By: 4R Plus
May 2020

Ryan Kay is a farm manager with Hertz Farm Management, Inc.

Non-operating landowners rate conservation and stewardship as a top priority – ranking closely with ownership of land being a source of income and a desire to keep the farm in the family, according to a Hertz Farm Management, Inc., survey of its clients. Landowners recognize farms that are managed using 4R Plus practices are more productive and valuable, said Ryan Kay, a farm manager with Hertz.

“When practices that impact nutrients, soil health and soil erosion are implemented properly, buyers take notice,” Kay said. “It’s important that permanent structures like waterways and terraces are kept up, that the health of the soil is managed and 4R nutrient management practices are used. When that’s accomplished, farmland is more productive and also more desirable to buyers.”

When Kay works with non-operating landowners, he outlines strategies to keep the farm productive for years to come and takes pride knowing conservation is one of their top priorities. With more than half of Iowa’s farmland owned by non-operating landowners, he says it’s important for tenants to keep in mind that farmland owners care how the land is managed.

“Landowners want to see erosion eliminated and for soil to be healthy to support crop development,” he said. “Knowing that conservation is important to landowners should give tenants encouragement to approach landowners with recommendations that improve the farm.”

Kay worked with his client and two adjoining landowners to make land improvements. The top photo was taken before work began on a waterway project and the bottom photo shows the completed work.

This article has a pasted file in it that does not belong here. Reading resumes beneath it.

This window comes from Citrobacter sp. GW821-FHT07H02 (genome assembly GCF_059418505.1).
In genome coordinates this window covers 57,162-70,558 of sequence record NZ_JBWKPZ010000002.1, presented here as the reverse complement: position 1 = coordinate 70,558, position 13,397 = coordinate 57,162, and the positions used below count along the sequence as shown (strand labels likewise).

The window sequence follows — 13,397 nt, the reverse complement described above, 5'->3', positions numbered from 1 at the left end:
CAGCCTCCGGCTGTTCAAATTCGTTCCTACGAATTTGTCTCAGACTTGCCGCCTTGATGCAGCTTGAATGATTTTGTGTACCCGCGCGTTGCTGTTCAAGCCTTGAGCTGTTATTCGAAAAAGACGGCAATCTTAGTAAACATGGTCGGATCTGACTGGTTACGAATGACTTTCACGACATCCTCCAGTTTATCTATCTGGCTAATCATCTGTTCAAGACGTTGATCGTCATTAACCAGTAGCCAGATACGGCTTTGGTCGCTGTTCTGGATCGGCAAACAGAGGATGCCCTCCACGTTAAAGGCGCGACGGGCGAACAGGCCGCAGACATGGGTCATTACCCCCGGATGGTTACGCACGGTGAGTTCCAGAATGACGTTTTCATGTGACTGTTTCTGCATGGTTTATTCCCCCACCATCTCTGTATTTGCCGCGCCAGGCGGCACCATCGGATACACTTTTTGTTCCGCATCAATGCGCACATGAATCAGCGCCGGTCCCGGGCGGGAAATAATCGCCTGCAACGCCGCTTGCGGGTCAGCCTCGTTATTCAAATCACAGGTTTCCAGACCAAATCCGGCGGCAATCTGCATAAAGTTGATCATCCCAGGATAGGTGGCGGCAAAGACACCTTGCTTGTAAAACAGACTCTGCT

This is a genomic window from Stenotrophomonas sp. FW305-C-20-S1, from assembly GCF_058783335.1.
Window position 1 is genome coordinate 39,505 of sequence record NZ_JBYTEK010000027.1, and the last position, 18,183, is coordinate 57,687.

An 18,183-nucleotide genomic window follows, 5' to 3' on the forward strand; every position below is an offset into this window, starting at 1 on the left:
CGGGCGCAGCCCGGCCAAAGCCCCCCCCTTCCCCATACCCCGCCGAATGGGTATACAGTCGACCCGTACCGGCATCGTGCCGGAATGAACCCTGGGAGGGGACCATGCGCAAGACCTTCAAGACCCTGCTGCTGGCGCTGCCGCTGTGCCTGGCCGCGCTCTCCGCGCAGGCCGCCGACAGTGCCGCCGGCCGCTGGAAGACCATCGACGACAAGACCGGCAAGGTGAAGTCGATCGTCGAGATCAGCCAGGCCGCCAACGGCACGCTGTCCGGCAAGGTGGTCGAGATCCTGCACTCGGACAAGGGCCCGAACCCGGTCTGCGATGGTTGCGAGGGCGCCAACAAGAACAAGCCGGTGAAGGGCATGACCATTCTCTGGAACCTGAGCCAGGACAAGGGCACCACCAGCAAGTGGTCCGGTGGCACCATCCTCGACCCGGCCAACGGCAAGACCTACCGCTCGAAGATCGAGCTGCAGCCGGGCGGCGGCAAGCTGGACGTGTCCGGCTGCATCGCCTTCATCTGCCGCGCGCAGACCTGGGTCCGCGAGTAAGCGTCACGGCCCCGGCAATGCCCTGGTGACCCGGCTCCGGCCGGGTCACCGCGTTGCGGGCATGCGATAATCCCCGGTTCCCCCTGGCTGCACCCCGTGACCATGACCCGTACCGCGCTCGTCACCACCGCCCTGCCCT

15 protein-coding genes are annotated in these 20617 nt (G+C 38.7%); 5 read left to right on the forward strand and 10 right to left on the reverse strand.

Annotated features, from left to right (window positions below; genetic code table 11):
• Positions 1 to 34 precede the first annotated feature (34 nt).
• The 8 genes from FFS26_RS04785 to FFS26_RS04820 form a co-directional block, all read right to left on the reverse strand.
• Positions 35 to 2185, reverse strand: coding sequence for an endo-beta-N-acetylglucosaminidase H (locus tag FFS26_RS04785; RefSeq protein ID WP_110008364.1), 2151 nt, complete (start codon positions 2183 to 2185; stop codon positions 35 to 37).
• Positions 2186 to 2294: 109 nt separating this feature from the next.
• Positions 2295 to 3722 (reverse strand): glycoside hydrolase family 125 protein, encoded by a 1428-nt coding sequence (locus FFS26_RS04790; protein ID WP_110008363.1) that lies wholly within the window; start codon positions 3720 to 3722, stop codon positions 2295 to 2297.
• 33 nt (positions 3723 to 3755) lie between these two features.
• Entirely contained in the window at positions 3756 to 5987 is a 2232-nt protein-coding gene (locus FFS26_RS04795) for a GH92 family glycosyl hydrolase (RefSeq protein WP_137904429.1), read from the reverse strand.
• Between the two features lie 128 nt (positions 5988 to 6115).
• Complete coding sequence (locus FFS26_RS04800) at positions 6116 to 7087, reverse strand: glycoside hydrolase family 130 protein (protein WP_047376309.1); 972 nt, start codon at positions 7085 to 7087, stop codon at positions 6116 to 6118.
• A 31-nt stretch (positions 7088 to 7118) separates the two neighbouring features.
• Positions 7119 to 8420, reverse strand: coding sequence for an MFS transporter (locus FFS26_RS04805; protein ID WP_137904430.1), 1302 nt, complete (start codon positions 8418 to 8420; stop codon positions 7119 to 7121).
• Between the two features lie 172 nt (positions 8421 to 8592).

When working with landowners, Kay evaluates the farm and explains what can be improved to maintain its long-term value. “Non-operating landowners I work with are eager to learn what can be done,” he said.

Similarly, Kay encourages tenants to use technology, like imagery from drones and yield maps, to point out opportunities to improve the farm. He also encourages tenants to be transparent. “If there’s an issue with a farm, you want to make sure you have data that supports your recommendation and how much it will cost,” he said. “Show it’s a win-win and provide one or more strategies to make sure the improvements you suggest are done right.”

When implementing a practice like no-till or cover crops, Kay says tenants need to make sure they present information to landowners to support claims they are making about the benefits of the practice. For example, claims that the practice will eliminate erosion and improve soil health while also having a positive impact on yields. “It helps if a tenant provides in-field data from one of their personal fields to back up the recommendation,” he said.

Practices like cover crops can also be incorporated into the lease, but Kay warns it must be added for the right reason. “The most important thing is that everyone has the same end goal and knows the reason why a practice is being added,” he said. “I’ve seen it where the landowner pays for the seed and the tenant pays for the application. We’ve done it where the rent is reduced to offset some of the cost. It depends on the goal of the tenant and the landowner.”

For that reason, Kay uses a team mentality when he communicates with landowners. “I think it’s important to remember the landowner and the tenant are a team – to have all hands on deck when you’re working to improve a farm,” he said. “Make sure the right practices are in place to keep the soil from moving and to improve the quality of the water.”

Landowners take pride passing the land through the generations, Kay added. “Just like you want to take care of your personal health, well-cared for farmland requires a long-term investment to stay productive,” he said.